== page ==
1 Thessalonians 5:11
1 Thessalonians 5:11
Do you have a friend that is there for you? A friend that continues to text you even though you don’t text back till like three days later? Do you have that friend in your life that loves you even though you’re not always the best friend back?
I do, her name is Grace. She is the very best friend I could ask for. Grace is the kind of friend that is intentional, loving and always there for you. She is the type of friend that continues to reach out to you and loves you no matter what. She has taught me so much about what it means to be a friend.
When I think about Grace’s friendship I’m reminded of God’s Grace in our life. God is very intentional about his relationship with us. He loves us unconditionally even though we don’t deserve it. God gives us this wonderful gift of salvation and forgiveness despite our flaws and downfalls. This gift of grace allows us to realize our human weaknesses and failures but know that God still loves us and desires us to have a relationship with him.
I’m so grateful for my friend Grace’s continued, intentional friendship despite my flaws. In the same way I’m so thankful for God’s Grace in my life.
8 For it is by grace you have been saved, through faith—and this is not from yourselves, it is the gift of God
Today we are talking about the New Year’s resolution of making better investments. This is a common resolution in the world whether people are people of faith or not. However I am going to talk about faith investments, more than monetary investments. Yes finances and being responsible are important in our lives and in our faith, however we need to be able to ask God for guidance in all areas of our lives including that one and we need to be flexible enough to listen to him.
At the start of the New Year one of my friends asked God, “Where and in whom should I invest my time, in 2018?” My thought was this, invest your time in the people who will give your time more meaning than just the time that they spend with you. Yes sometimes it is nice to have friends and family who will spend time with you, without there being a specific reason or purpose. However, you need to truly invest your time and energy in the people who will do something big with that time, not necessarily for you but maybe for them and their future. Today we are reading from Matthew 25:14-30. This passage is the parable of the talents. It is about the Master who gave 3 servants different number of talents, which were a type of coin. One was given 5, one was given 2, and one was given 1. The one with 5 invested them and doubled the money. The second servant did the same. The last servant buried the 1 talent in the ground, he did not even put it in the bank to at least collect interest. The first servant proved himself and so the master gave him even more, but to the last servant he gave him nothing, and he actually threw him out into the darkness where there would be weeping and gnashing of teeth. (That seems a little harsh to me, but the reality is life can be pretty difficult sometimes.)
I take a few things from this parable. 1.) Make smart choices and smart investments in your life, and take care of things that people entrust you with. The servants who made their master happy increased the master’s wealth, but they also did not lose the money that he gave them because they were proactive and took care of what they were entrusted with. The servant who did not make his master happy, did nothing with what he was given. This is what we should pay attention to. God gives us a lot of things. He gave us a life to live, and he has a plan for each of us. If you are not listening to him, how are you taking care of the gift that he has given you? If you are not taking care of the earth, and being conscious of how your actions affect other people and other creatures, how can you be taking care of a gift that was given to you? You are not. Think about this as you go about your daily life. How can you take care of the life you have been given? How can you listen to and follow God’s plan for your life?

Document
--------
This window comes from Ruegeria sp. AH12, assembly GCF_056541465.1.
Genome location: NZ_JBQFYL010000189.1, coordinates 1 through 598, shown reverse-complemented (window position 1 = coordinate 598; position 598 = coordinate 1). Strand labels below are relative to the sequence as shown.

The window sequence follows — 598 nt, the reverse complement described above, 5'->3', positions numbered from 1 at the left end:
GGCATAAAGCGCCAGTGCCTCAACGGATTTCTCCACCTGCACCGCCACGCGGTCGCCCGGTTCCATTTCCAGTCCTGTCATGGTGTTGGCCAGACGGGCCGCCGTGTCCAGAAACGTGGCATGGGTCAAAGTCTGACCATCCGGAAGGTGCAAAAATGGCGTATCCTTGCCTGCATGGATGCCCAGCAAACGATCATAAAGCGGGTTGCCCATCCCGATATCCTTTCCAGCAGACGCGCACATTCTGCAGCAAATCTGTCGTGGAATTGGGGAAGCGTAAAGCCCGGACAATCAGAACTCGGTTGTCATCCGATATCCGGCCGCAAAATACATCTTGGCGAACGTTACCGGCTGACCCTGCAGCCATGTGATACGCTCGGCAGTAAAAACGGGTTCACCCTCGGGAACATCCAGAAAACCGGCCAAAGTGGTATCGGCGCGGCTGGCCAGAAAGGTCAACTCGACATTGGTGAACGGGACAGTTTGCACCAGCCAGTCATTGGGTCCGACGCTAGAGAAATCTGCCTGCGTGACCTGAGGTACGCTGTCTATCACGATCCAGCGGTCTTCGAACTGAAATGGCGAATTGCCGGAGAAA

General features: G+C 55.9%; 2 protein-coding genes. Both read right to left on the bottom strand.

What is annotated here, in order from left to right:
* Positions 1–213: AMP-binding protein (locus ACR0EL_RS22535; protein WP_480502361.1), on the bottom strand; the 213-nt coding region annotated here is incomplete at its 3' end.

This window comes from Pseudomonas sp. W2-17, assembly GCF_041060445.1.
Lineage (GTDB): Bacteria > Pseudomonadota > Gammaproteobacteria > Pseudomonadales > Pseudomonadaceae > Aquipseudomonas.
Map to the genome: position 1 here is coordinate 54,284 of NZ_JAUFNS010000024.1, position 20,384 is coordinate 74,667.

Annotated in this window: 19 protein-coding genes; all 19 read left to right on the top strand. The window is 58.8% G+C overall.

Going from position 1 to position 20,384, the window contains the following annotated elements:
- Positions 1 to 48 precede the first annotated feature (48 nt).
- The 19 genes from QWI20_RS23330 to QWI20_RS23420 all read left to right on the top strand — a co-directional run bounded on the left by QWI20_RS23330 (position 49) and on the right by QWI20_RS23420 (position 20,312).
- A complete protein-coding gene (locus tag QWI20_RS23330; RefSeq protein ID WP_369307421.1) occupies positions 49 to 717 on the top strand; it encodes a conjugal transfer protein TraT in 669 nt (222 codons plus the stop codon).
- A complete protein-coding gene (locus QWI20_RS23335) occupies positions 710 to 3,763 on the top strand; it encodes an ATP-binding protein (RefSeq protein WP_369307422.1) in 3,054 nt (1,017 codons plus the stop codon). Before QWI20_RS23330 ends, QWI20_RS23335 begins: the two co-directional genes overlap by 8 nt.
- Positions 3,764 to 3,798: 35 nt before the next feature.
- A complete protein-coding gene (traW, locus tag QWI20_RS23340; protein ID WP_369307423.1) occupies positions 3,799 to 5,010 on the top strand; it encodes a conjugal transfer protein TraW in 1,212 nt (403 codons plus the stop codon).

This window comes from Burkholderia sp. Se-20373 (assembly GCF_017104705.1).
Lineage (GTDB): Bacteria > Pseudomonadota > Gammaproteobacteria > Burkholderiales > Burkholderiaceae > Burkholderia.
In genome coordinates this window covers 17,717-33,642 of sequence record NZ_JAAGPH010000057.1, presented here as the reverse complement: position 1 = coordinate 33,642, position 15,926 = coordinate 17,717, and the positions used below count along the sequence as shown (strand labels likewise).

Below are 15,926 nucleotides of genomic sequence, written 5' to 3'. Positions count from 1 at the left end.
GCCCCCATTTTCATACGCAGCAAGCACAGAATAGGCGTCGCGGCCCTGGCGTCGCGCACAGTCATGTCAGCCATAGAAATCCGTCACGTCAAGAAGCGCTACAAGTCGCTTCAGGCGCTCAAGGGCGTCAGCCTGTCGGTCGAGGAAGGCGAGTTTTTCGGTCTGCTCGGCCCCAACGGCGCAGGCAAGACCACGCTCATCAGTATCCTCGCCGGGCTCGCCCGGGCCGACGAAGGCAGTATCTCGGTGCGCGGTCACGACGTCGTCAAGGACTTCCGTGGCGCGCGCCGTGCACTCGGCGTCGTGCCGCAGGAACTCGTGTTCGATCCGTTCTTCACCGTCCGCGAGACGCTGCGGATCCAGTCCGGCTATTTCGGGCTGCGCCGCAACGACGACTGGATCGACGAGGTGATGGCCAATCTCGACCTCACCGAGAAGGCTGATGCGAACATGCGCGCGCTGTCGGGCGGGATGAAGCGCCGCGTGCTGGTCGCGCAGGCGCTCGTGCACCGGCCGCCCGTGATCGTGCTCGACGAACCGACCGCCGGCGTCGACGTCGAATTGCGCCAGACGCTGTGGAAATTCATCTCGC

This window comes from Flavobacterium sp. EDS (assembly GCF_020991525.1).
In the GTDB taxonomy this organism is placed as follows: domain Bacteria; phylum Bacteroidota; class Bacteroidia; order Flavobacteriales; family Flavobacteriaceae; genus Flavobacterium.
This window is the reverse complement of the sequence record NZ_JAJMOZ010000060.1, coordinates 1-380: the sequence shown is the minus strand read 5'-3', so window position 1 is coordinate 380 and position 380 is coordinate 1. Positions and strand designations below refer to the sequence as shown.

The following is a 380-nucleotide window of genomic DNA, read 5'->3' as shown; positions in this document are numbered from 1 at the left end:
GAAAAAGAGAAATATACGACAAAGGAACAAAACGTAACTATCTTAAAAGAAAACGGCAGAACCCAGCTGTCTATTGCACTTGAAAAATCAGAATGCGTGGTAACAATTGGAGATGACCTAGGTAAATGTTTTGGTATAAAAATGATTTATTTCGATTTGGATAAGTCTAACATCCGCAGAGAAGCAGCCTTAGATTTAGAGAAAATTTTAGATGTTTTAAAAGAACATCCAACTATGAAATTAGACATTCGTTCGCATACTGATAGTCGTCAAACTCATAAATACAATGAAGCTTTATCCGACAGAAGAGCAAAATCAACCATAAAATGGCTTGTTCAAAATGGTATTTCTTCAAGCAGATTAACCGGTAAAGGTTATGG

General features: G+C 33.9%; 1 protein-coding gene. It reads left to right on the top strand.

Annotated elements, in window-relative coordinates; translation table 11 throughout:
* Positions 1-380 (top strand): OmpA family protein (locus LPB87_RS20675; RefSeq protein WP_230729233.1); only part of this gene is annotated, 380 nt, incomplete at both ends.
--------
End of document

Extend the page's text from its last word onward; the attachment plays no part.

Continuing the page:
2.) Invest in the people who are going to give you more than just time. Invest in the people who are going to give you wholesome friendships. Invest in the people that push you to be a better person, and those who hold you accountable to the things that you see. Invest in people who will push you in your relationship with God, and invest in those who will support you when you fall. We are imperfect beings and we will fall short sometimes. We will not always meet others’ expectations of us, God’s expectations or even our own expectations. Those will be difficult moments, but they will be easier to face if we have surrounded ourselves with people who will support us. It will also be easier if we have nurtured those relationships and given them the time that they deserve.
3.) Invest in God. This seems simple, and you’re probably going to guess what I am going to say. A relationship with God is not a one way street. You can not accept that Jesus is your savior and the son of God, and that God is one and only God, and not do anything else. You have to live a life with works. James 2:17 “Even so, faith, if it does not have works, is dead in itself.” This means investing in time in prayer, and in time in the word, and even in time with other believers in fellowship. Find little ways to do more of these in your daily life. Later in the week we will talk more about how to do more in the investment of your relationship with God, as we enter into this new year.
As a soldier, you would never storm the enemy by yourself. You need a team standing beside you to support you, uplift you, and challenge you. Spiritual battles are the same; you cannot stand alone. There is always safety in numbers, as the enemy hunts for those who are outcast. Connection, both to each other and to God, is the best defense against the enemy.
Yesterday’s devotion was about how the people of the early church were persecuted, yet stood in boldness. They were able to stand so boldly because they stood together. In Acts chapter 2, we are given an inside look into just how connected the Church was: